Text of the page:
So we did. On Saturday, we bought a set of legos, the $10/box kind with 100 pieces. If he is well-behaved for one hour, he gets to put one lego in a jar.  Pre-Lego-jar on Saturday morning, Pokey was an angry, rude mess. Post-lego-jar, he was sweet and kind. I'm sure the novelty will wear off, but at least for this one weekend, we had sweet Pokey here. It has been wonderful. He has earned about 12 pieces. (During the week, he'll gets one piece if he doesn't get a folder mark, another piece for after-care, another piece for piano lessons, another piece for the morning and evening at home, and so on. Tiny intervals.)

At a birthday party last night, Hawaii smacked the pinata wide open. I was so proud of her.

My classes began. They're fine! Kids are always so nice at the beginning of the semester. (And in the middle and then end. Really, teaching math is the best, because they are so scared of the material and see me as their lifeline.) Anyway: we now can recycle cans in my building. This is a serious game changer. I've been waiting for this moment.


(Anonymous) at 2016-08-29 15:22 (UTC) (Link)
(Anonymous) at 2016-08-29 15:28 (UTC) (Link)
panisdead at 2016-08-29 18:00 (UTC) (Link)

Good luck with the Legos! I was thinking of him this week.
heebie_geebie at 2016-09-06 02:57 (UTC) (Link)
Thanks! The legos were (predictably) not a panacea, but maybe nudged him in the right direction for a few days? I'm sure this is well-trod territory in child development, but it's still hard to figure out how to loosen the knot in your kid's brain.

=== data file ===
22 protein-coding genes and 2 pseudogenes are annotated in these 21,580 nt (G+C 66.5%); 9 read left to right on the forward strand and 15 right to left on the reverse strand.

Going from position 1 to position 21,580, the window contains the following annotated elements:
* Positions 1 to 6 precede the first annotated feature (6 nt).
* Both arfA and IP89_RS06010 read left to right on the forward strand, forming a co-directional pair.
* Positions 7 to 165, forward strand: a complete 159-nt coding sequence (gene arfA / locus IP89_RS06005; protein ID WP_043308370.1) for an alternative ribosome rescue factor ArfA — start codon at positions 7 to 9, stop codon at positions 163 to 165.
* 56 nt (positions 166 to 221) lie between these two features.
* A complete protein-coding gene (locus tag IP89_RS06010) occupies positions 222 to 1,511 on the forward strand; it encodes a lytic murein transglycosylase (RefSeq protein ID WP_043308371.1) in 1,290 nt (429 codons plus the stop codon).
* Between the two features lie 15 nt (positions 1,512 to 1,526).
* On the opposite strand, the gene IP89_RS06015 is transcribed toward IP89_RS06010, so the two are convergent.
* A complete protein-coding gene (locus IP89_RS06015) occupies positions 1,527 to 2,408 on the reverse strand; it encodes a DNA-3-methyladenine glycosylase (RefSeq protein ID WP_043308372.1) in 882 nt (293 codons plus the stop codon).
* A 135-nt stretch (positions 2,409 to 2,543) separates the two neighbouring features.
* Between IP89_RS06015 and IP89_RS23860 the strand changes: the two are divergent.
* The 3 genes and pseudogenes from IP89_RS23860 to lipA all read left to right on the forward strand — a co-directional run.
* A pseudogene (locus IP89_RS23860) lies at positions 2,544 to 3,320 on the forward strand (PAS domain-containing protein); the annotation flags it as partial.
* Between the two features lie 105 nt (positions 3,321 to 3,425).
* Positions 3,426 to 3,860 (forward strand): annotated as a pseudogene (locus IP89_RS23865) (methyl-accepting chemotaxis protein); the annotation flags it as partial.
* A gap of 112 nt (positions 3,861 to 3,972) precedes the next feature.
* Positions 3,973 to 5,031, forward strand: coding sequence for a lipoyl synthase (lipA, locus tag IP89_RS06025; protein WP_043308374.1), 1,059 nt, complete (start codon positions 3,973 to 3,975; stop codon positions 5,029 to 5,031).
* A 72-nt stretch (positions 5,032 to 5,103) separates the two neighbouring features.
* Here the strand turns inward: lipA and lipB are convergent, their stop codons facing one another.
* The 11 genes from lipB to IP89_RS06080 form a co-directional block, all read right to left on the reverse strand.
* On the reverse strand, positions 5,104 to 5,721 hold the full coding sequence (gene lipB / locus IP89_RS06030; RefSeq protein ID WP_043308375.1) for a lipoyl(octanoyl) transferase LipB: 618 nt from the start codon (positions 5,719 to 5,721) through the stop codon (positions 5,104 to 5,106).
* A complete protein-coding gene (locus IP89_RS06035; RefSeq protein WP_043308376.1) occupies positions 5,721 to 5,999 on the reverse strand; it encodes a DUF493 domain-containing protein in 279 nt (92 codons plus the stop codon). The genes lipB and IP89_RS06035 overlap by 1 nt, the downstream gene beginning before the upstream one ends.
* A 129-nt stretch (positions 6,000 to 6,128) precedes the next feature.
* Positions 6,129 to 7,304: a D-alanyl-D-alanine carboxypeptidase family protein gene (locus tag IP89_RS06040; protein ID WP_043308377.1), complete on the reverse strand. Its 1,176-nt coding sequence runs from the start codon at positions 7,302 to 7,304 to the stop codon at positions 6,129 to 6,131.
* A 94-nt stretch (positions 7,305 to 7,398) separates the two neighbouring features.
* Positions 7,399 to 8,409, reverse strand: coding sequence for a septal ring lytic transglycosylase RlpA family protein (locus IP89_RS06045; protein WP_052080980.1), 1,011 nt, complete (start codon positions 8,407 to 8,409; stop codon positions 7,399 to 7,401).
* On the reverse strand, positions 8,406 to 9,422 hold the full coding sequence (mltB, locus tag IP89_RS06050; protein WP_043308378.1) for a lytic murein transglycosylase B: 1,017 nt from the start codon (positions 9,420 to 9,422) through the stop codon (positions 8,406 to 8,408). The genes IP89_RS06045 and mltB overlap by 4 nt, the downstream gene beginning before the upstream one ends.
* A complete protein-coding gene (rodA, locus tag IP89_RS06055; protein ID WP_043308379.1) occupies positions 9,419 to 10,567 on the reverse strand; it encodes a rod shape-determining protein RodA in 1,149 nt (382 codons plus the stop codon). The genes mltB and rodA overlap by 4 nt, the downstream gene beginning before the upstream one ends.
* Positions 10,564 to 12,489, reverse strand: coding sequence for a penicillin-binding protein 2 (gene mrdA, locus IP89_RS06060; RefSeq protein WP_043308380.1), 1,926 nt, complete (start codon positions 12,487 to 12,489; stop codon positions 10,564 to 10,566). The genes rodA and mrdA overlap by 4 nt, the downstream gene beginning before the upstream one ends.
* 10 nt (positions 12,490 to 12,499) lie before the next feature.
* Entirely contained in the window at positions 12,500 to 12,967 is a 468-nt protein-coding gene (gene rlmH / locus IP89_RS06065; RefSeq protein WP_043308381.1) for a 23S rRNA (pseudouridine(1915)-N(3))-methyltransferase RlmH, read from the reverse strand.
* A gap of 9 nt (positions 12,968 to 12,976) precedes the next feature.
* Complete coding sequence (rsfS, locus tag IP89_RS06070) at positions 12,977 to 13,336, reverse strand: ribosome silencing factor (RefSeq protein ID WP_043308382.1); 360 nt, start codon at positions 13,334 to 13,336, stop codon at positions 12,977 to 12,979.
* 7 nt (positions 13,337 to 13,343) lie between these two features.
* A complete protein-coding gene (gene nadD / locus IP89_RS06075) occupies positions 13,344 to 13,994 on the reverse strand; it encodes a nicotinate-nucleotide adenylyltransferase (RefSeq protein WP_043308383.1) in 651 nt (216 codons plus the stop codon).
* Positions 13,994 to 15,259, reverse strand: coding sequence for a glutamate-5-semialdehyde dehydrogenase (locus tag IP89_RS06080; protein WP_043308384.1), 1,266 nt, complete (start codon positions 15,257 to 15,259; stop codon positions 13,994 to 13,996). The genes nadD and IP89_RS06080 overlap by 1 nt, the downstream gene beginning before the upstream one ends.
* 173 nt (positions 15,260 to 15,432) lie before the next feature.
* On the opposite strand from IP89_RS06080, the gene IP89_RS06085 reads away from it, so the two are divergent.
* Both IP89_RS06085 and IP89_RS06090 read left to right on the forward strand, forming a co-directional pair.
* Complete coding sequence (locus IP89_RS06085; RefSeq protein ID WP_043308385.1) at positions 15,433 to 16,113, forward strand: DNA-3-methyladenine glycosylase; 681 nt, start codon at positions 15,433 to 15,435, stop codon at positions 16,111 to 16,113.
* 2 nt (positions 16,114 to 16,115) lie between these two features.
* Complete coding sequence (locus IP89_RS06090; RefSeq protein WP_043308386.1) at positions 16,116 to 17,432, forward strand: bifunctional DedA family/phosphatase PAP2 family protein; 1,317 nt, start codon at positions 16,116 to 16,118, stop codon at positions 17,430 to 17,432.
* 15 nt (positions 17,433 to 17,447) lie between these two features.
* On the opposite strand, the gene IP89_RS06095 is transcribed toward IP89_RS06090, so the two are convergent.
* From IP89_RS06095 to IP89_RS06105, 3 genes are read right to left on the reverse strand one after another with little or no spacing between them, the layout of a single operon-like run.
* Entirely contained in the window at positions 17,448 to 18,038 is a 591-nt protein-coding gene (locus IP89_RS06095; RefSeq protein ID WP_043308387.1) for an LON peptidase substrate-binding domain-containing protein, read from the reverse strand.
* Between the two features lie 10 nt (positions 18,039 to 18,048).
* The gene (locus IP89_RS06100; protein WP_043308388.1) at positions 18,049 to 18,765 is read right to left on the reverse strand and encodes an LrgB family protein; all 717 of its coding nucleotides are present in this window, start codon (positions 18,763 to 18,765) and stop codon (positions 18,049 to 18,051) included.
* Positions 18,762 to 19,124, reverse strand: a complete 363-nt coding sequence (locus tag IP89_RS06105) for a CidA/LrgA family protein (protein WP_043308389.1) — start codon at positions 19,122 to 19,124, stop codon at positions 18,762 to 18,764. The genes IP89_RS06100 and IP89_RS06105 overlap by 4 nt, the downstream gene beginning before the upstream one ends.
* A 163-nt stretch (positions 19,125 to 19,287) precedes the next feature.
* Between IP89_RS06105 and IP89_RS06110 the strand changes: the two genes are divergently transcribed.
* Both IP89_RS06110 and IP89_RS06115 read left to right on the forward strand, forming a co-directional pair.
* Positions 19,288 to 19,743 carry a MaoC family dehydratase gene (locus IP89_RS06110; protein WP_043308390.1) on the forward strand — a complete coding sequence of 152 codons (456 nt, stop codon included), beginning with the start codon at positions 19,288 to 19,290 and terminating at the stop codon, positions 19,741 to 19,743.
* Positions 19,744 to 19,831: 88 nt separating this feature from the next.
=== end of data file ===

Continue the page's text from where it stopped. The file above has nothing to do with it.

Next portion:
rebeccastob at 2016-09-02 05:49 (UTC) (Link)

school etc.

I think Kindergarten is rough. The incremental rewards thing is good - I did sticker charts for a while when I was having a super rough time with M - and I sure bought a lot of obnoxious nerf dart gun thingys as rewards. Then I got lazy because sticker charts are a lot of work and the behavior was better anyways. School doesn't start for M&P until the 7th 1st and 2nd grade - and I will have them for the first 3 weeks of school since Eric is going on a business trip to Dublin (maybe he'll get a new wife there - haha - as far as I know he's still married to the other one but that doesn't seem to stop him) Anyways - I had them for the weekend but otherwise over 2 whole kid free weeks! In which I did a lot of laundry, jigsaw puzzles, work and not a lot else. Wow that is a lot of kids all in April - good lord - P and M are June, July but that was only 2!
heebie_geebie at 2016-09-06 02:58 (UTC) (Link)

Re: school etc.

Sticker charts and incremental rewards are really such a pain in the ass. Ugh, we have to break again already and get out the supplies and go through this ritual AGAIN? We've done it 20 times this week already. It's really hard to maintain.